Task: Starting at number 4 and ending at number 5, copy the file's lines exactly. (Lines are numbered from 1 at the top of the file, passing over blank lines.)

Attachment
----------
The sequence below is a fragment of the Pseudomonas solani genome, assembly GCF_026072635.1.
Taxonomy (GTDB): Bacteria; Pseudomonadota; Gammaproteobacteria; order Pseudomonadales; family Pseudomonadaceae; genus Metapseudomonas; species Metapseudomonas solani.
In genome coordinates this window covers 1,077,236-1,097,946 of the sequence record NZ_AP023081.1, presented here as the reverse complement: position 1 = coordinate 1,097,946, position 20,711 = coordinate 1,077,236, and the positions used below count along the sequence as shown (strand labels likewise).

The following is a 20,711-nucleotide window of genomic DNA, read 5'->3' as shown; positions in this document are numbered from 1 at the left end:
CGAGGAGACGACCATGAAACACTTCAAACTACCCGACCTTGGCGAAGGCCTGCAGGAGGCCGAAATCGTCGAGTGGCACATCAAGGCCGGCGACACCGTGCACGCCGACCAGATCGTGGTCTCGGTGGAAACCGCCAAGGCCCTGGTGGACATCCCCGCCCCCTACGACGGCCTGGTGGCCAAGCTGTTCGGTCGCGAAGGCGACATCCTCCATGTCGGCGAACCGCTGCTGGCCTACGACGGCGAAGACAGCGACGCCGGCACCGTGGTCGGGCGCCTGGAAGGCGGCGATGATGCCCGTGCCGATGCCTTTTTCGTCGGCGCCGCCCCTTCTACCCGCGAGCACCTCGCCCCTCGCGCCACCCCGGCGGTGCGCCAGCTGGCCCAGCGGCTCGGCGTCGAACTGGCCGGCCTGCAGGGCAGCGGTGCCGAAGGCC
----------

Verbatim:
The following is a 20,711-nucleotide window of genomic DNA, read 5'->3' as shown; positions in this document are numbered from 1 at the left end:
CGAGGAGACGACCATGAAACACTTCAAACTACCCGACCTTGGCGAAGGCCTGCAGGAGGCCGAAATCGTCGAGTGGCACATCAAGGCCGGCGACACCGTGCACGCCGACCAGATCGTGGTCTCGGTGGAAACCGCCAAGGCCCTGGTGGACATCCCCGCCCCCTACGACGGCCTGGTGGCCAAGCTGTTCGGTCGCGAAGGCGACATCCTCCATGTCGGCGAACCGCTGCTGGCCTACGACGGCGAAGACAGCGACGCCGGCACCGTGGTCGGGCGCCTGGAAGGCGGCGATGATGCCCGTGCCGATGCCTTTTTCGTCGGCGCCGCCCCTTCTACCCGCGAGCACCTCGCCCCTCGCGCCACCCCGGCGGTGCGCCAGCTGGCCCAGCGGCTCGGCGTCGAACTGGCCGGCCTGCAGGGCAGCGGTGCCGAAGGCC